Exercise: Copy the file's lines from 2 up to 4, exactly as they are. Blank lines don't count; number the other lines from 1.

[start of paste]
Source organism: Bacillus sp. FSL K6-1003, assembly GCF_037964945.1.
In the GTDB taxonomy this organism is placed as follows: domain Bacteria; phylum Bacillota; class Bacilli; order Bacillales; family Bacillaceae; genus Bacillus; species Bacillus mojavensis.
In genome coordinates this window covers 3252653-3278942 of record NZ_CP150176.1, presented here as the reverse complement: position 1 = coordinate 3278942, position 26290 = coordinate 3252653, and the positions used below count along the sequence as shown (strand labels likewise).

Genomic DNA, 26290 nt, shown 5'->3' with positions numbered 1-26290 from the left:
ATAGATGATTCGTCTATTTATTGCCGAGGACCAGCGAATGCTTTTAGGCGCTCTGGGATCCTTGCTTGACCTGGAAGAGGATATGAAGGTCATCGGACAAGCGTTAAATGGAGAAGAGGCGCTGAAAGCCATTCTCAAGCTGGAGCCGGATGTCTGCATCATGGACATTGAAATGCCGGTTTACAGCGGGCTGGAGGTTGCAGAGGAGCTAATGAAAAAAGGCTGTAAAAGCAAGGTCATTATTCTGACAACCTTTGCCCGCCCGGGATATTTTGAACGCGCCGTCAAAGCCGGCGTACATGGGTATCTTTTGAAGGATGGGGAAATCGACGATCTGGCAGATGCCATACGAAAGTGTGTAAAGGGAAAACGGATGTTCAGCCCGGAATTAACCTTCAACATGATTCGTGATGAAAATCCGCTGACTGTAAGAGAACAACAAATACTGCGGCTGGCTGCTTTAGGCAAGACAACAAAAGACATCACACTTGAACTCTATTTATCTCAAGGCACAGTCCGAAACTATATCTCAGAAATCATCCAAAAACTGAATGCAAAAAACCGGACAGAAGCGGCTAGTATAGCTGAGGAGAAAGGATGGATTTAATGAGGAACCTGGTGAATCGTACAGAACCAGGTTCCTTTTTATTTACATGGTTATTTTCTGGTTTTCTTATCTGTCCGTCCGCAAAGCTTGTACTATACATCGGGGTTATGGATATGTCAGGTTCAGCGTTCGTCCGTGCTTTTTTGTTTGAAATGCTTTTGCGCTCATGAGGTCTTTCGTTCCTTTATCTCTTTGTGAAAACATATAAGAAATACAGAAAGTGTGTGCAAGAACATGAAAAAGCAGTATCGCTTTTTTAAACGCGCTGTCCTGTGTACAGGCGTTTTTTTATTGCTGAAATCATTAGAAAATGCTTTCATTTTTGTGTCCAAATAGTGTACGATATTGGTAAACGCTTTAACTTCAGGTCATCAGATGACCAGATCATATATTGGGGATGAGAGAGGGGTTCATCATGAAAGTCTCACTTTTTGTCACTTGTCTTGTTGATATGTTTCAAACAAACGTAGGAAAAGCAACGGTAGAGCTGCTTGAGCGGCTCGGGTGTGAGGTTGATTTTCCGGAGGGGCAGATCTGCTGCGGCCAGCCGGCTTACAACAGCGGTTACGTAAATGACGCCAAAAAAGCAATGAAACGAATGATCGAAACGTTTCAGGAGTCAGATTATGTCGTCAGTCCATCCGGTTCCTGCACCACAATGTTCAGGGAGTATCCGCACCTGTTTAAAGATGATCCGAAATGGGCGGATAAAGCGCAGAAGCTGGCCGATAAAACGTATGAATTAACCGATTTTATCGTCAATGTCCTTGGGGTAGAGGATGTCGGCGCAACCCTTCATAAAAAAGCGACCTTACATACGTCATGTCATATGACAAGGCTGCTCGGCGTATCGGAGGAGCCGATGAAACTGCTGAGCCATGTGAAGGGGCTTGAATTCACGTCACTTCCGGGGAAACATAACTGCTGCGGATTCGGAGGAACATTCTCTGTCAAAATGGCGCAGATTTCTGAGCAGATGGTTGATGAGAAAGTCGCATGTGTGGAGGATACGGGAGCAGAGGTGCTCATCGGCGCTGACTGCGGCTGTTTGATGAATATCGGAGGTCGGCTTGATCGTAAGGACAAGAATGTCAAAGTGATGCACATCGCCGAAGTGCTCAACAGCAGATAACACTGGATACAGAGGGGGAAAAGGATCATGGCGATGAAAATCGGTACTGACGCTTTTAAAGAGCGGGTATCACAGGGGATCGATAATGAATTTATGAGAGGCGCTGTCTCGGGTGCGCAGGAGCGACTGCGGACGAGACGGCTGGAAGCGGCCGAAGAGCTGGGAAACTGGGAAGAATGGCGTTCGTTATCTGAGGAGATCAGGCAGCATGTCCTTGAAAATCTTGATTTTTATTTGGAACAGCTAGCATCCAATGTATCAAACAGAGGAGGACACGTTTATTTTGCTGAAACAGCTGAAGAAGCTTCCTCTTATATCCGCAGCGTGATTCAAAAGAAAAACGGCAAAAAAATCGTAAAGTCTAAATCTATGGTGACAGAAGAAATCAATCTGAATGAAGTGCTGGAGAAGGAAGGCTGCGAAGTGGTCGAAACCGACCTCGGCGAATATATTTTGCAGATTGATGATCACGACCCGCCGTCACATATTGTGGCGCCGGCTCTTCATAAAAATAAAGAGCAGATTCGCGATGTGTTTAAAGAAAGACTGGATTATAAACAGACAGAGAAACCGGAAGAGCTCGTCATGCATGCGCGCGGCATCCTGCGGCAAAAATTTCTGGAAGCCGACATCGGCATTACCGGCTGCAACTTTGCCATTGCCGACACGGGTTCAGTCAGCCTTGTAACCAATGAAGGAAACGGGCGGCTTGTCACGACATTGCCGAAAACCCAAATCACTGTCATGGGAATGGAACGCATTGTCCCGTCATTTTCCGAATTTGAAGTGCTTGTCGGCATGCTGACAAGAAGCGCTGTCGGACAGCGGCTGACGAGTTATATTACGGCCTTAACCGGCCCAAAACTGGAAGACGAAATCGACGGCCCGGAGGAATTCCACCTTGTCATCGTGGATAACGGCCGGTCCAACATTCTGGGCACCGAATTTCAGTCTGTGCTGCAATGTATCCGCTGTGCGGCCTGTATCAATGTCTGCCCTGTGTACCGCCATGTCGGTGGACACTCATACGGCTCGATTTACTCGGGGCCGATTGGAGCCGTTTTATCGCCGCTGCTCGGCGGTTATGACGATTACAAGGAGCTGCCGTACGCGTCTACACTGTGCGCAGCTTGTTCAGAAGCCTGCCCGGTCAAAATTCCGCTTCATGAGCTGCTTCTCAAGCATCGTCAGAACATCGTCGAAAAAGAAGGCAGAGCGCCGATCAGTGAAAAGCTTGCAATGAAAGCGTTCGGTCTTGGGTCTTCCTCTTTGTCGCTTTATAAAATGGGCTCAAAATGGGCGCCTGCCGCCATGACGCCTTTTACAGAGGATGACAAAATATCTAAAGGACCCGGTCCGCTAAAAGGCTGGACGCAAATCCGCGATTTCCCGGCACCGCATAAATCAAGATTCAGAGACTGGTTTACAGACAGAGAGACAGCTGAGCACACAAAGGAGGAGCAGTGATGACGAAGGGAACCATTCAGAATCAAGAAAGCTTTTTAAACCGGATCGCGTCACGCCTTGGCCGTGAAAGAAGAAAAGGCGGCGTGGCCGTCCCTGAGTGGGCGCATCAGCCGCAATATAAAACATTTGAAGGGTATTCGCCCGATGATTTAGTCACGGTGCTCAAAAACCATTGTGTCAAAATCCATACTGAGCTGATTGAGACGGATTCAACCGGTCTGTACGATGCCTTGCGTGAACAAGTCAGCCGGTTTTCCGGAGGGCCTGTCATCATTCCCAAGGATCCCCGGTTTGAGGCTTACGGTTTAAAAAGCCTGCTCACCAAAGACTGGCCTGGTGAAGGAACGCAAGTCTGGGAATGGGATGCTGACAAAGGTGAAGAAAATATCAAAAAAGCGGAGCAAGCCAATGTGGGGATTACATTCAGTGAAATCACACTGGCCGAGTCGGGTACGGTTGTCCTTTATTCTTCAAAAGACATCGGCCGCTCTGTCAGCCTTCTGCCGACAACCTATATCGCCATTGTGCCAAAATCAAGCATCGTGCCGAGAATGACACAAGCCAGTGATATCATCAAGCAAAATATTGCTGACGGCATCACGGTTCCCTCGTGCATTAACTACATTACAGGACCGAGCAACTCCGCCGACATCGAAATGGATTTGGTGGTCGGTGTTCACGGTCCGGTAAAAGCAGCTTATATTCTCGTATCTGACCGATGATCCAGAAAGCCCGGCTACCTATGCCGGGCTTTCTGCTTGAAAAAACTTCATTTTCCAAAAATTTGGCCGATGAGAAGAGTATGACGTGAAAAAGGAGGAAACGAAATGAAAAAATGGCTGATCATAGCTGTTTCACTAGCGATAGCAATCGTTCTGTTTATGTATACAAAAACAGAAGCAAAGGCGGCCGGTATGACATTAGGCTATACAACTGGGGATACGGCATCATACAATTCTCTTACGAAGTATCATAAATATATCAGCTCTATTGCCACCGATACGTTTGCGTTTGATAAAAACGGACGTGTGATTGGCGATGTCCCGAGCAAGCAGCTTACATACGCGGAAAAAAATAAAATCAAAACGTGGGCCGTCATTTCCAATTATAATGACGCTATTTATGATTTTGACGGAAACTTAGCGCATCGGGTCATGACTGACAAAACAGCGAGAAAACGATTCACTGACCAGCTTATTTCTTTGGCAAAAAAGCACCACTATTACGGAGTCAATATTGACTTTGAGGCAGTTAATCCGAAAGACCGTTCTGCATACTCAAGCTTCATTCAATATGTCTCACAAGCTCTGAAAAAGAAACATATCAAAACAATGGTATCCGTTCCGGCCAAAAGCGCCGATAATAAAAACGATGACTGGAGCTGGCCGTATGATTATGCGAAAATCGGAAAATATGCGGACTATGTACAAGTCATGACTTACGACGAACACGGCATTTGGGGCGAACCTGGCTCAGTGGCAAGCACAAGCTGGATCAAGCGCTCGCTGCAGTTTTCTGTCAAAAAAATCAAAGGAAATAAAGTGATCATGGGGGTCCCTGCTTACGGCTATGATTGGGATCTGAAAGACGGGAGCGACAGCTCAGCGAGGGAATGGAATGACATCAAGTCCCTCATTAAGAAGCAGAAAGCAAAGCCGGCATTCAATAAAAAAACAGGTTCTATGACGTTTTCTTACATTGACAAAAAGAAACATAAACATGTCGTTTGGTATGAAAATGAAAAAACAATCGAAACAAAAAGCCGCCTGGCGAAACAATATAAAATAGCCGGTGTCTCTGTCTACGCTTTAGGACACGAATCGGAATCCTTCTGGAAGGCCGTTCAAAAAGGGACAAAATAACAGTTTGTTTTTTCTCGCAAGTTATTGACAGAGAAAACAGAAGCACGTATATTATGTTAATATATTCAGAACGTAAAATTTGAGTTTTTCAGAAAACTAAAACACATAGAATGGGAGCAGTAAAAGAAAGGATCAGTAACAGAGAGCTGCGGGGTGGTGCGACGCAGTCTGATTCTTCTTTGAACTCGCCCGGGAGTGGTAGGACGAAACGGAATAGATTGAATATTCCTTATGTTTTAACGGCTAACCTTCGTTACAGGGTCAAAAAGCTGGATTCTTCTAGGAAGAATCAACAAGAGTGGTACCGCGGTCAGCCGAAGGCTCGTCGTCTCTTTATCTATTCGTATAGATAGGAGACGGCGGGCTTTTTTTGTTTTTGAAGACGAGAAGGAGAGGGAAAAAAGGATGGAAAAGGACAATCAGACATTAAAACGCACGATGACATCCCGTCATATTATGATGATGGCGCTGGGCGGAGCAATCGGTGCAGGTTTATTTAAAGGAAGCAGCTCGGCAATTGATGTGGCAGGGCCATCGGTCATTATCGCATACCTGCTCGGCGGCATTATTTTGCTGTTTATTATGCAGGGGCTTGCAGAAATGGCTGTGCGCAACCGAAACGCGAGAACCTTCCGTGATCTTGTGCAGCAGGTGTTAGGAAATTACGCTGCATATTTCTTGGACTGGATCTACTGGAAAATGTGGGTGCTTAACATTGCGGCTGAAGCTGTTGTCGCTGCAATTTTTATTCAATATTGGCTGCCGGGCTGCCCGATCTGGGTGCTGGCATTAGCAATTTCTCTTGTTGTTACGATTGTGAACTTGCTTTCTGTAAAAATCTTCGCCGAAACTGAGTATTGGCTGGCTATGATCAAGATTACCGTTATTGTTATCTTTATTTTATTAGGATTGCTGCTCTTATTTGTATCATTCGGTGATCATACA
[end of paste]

In the GTDB taxonomy this organism is placed as follows: domain Bacteria; phylum Bacillota; class Bacilli; order Bacillales; family Bacillaceae; genus Bacillus; species Bacillus mojavensis.
In genome coordinates this window covers 3252653-3278942 of record NZ_CP150176.1, presented here as the reverse complement: position 1 = coordinate 3278942, position 26290 = coordinate 3252653, and the positions used below count along the sequence as shown (strand labels likewise).

Genomic DNA, 26290 nt, shown 5'->3' with positions numbered 1-26290 from the left: